The system poses as potential threat to public health and safety and may lead to diminished water pressure and adversely affect the overall water quality distributed to consumers, the report states.
Asbestos-cement pipe, with an average life span of about 70 years, was used extensively in the mid-1900s in potable water distribution systems. Asbestos fibers have long been linked to serious diseases including asbestosis, mesothelioma and lung cancer.
At least one aspect of the ongoing friction with TWDB came up at the council’s Jan. 17 regular session when Mayor Cory Thompson asked the council to ratify a change order in the water line project contract deleting a $39,500 bid item for the removal and disposal of 3,950 linear feet of asbestos-cement pipe.
“We got notified by the Texas Water Development Board that we essentially either stop the project or we go ahead and make this modification,” Thompson said. “So we talked about it, we talked to (City Attorney Tom Cate) and we said ‘Alright, we need to go ahead and sign this today. We can’t have everybody stopping.”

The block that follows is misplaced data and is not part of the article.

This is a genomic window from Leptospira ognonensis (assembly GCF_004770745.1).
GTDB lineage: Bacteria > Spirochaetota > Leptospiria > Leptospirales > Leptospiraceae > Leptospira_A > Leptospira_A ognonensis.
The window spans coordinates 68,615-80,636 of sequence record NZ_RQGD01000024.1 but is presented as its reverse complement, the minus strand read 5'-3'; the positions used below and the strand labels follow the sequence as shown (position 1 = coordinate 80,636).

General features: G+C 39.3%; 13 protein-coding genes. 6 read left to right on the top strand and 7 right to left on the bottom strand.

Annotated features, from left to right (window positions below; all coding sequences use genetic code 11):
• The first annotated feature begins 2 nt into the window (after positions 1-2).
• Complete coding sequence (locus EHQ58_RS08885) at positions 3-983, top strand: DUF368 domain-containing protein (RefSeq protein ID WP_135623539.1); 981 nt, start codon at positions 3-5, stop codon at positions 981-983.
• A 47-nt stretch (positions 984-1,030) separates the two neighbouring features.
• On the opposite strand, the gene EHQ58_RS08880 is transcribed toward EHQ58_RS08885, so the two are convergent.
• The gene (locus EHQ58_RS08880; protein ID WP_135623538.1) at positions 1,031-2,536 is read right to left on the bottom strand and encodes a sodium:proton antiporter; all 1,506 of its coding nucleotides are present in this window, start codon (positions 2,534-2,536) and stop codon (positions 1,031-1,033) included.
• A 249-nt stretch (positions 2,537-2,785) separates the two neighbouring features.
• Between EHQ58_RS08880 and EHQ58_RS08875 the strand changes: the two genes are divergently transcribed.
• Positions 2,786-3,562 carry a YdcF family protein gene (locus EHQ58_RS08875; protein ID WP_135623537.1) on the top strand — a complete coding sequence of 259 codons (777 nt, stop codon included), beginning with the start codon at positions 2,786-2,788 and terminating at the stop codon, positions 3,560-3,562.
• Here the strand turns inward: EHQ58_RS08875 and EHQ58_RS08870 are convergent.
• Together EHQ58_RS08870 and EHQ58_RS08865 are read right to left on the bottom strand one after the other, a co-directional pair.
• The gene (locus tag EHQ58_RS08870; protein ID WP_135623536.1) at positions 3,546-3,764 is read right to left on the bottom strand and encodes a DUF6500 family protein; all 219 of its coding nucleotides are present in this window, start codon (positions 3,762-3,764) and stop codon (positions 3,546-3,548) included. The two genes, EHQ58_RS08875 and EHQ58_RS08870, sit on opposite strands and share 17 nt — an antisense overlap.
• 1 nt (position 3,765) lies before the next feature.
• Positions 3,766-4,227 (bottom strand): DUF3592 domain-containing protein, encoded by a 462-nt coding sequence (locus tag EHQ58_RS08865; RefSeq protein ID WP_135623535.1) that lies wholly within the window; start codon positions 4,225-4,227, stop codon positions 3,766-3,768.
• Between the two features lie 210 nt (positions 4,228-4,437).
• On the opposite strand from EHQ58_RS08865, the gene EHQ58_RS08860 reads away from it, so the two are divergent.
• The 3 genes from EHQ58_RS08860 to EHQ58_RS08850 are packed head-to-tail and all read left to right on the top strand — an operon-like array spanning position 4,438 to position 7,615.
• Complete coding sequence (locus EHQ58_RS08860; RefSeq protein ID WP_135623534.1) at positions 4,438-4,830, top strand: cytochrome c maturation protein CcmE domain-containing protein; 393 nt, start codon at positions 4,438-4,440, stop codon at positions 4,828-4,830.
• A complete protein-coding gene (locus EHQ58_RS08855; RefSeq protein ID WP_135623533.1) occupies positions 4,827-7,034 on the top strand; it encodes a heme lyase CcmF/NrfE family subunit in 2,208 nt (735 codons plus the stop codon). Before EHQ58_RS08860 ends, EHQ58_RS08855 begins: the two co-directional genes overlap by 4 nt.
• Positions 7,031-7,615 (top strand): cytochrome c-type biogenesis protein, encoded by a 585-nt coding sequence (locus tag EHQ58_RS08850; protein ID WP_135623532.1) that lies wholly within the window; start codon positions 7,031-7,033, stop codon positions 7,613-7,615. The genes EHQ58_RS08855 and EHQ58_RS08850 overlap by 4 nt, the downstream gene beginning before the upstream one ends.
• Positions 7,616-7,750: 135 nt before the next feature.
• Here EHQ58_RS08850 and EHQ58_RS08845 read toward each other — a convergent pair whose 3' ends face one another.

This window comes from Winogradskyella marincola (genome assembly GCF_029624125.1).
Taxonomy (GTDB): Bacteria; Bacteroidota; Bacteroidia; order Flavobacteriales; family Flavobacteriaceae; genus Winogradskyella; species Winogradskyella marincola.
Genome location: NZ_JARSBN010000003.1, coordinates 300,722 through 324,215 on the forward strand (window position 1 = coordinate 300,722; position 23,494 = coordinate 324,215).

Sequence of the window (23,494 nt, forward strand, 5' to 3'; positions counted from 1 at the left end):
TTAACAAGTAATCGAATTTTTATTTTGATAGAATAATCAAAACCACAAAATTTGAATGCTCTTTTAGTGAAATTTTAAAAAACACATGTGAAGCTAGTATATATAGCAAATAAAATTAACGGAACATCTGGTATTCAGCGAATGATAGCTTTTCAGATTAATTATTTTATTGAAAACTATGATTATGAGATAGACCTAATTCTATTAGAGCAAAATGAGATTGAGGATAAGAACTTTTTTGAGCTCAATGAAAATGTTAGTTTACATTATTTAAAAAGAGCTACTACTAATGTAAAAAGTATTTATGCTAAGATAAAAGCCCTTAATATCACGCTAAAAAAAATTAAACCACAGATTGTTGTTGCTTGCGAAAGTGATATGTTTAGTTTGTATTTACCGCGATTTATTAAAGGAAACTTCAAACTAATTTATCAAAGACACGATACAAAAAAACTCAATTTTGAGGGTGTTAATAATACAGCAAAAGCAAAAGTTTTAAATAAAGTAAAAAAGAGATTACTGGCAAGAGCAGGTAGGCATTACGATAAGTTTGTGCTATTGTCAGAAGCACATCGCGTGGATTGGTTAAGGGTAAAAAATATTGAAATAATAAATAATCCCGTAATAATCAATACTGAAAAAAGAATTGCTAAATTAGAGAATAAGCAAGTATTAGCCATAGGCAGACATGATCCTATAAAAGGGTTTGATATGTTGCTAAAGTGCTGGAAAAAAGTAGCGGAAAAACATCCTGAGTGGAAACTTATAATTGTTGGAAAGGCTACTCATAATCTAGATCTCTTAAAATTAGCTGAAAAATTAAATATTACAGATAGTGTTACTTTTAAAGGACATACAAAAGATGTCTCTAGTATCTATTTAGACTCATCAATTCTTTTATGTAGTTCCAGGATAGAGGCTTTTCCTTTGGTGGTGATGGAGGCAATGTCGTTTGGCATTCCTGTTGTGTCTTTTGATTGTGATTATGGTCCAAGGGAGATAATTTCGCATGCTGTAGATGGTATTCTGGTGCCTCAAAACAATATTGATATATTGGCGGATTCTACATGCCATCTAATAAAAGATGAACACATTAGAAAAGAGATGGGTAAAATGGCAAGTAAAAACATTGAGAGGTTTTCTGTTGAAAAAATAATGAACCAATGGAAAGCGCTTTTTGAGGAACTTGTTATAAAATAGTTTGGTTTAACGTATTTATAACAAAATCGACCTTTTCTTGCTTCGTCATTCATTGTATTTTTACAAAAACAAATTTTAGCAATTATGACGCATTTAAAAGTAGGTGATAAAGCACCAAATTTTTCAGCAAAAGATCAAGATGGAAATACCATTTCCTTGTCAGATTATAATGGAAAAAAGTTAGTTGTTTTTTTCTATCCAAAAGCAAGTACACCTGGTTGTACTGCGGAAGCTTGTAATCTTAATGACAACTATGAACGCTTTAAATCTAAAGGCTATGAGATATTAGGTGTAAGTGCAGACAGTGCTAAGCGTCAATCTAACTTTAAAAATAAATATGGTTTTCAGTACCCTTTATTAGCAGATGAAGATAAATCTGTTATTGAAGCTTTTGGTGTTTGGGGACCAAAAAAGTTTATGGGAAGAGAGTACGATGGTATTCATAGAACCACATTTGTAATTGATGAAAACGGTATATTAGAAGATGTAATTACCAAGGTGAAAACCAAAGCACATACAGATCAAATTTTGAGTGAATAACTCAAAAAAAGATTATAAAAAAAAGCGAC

That action was taken on Jan. 6 but still required council approval to ratify it, he said.
City Engineer Raul Garcia Jr. said that the original purpose of the project was the replacement of the asbestos water lines.
“At that time (TWDB) had approved the plans and there was a categorical exclusion environmentally to do that,” Garcia said at the Jan 17th meeting.
However, a recent turnover in staff at the TWDB led to further review of the documents submitted by the city, Garcia said. The agency reversed its earlier approval to remove and dispose of the asbestos laden water lines.